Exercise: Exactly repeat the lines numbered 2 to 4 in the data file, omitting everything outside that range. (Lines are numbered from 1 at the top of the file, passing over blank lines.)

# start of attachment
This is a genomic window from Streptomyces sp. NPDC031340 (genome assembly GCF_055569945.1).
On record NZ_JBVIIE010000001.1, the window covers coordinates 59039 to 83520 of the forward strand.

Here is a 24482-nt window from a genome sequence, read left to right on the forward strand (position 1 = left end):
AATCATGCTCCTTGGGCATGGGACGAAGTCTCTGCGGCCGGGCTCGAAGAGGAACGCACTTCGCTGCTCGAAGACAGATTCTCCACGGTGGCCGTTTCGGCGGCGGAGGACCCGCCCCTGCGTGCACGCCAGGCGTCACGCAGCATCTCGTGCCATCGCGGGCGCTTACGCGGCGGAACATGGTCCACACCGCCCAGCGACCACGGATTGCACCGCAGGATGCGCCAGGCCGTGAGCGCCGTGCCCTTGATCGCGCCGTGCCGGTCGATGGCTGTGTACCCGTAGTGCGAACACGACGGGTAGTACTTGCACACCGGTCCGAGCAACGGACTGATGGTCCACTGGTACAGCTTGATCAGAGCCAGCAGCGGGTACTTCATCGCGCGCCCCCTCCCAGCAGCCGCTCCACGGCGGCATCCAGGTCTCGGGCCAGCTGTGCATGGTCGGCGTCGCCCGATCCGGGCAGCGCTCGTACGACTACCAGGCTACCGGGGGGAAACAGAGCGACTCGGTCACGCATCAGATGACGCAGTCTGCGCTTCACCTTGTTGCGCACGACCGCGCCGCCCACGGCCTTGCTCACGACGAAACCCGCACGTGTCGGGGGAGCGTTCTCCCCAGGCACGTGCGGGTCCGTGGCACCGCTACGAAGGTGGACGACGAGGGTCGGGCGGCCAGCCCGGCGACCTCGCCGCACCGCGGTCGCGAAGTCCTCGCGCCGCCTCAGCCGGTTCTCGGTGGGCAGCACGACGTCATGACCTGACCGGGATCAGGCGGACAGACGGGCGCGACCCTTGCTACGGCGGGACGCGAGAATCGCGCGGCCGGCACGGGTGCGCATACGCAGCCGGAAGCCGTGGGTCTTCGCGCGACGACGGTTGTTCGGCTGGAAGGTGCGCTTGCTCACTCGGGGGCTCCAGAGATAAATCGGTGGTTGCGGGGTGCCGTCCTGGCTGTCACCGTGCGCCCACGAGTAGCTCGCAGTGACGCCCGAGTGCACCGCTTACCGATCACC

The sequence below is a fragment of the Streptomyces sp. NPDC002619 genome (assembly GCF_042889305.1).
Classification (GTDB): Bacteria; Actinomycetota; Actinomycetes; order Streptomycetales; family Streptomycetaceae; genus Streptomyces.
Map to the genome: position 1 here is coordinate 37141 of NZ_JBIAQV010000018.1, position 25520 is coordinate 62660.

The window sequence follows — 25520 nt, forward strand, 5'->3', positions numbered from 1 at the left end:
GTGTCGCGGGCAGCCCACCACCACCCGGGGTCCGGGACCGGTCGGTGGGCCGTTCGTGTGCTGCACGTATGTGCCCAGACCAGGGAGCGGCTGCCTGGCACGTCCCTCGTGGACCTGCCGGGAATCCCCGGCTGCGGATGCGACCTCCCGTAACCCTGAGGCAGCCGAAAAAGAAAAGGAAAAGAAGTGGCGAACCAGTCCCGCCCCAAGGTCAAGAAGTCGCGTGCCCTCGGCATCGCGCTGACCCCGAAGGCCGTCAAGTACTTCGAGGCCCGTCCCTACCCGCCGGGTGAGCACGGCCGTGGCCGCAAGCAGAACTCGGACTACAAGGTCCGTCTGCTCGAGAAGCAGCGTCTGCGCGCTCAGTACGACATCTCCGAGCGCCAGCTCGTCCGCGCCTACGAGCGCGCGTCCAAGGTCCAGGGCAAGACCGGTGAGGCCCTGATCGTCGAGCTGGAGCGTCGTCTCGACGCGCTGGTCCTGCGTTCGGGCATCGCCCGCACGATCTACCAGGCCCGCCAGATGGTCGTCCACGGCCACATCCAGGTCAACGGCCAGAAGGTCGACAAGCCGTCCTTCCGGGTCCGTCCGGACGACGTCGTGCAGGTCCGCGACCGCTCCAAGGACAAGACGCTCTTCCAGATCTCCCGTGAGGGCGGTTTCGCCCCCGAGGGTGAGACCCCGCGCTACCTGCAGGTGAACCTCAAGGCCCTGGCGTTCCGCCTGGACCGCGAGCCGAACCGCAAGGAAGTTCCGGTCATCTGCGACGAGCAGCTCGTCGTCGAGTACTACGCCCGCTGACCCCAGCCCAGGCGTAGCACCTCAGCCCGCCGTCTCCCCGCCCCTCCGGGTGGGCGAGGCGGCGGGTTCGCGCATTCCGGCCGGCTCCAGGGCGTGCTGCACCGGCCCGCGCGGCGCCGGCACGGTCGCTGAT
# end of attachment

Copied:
On record NZ_JBVIIE010000001.1, the window covers coordinates 59039 to 83520 of the forward strand.

Here is a 24482-nt window from a genome sequence, read left to right on the forward strand (position 1 = left end):
AATCATGCTCCTTGGGCATGGGACGAAGTCTCTGCGGCCGGGCTCGAAGAGGAACGCACTTCGCTGCTCGAAGACAGATTCTCCACGGTGGCCGTTTCGGCGGCGGAGGACCCGCCCCTGCGTGCACGCCAGGCGTCACGCAGCATCTCGTGCCATCGCGGGCGCTTACGCGGCGGAACATGGTCCACACCGCCCAGCGACCACGGATTGCACCGCAGGATGCGCCAGGCCGTGAGCGCCGTGCCCTTGATCGCGCCGTGCCGGTCGATGGCTGTGTACCCGTAGTGCGAACACGACGGGTAGTACTTGCACACCGGTCCGAGCAACGGACTGATGGTCCACTGGTACAGCTTGATCAGAGCCAGCAGCGGGTACTTCATCGCGCGCCCCCTCCCAGCAGCCGCTCCACGGCGGCATCCAGGTCTCGGGCCAGCTGTGCATGGTCGGCGTCGCCCGATCCGGGCAGCGCTCGTACGACTACCAGGCTACCGGGGGGAAACAGAGCGACTCGGTCACGCATCAGATGACGCAGTCTGCGCTTCACCTTGTTGCGCACGACCGCGCCGCCCACGGCCTTGCTCACGACGAAACCCGCACGTGTCGGGGGAGCGTTCTCCCCAGGCACGTGCGGGTCCGTGGCACCGCTACGAAGGTGGACGACGAGGGTCGGGCGGCCAGCCCGGCGACCTCGCCGCACCGCGGTCGCGAAGTCCTCGCGCCGCCTCAGCCGGTTCTCGGTGGGCAGCACGACGTCATGACCTGACCGGGATCAGGCGGACAGACGGGCGCGACCCTTGCTACGGCGGGACGCGAGAATCGCGCGGCCGGCACGGGTGCGCATACGCAGCCGGAAGCCGTGGGTCTTCGCGCGACGACGGTTGTTCGGCTGGAAGGTGCGCTTGCTCACTCGGGGGCTCCAGAGATAAATCGGTGGTTGCGGGGTGCCGTCCTGGCTGTCACCGTGCGCCCACGAGTAGCTCGCAGTGACGCCCGAGTGCACCGCTTACCGATCACC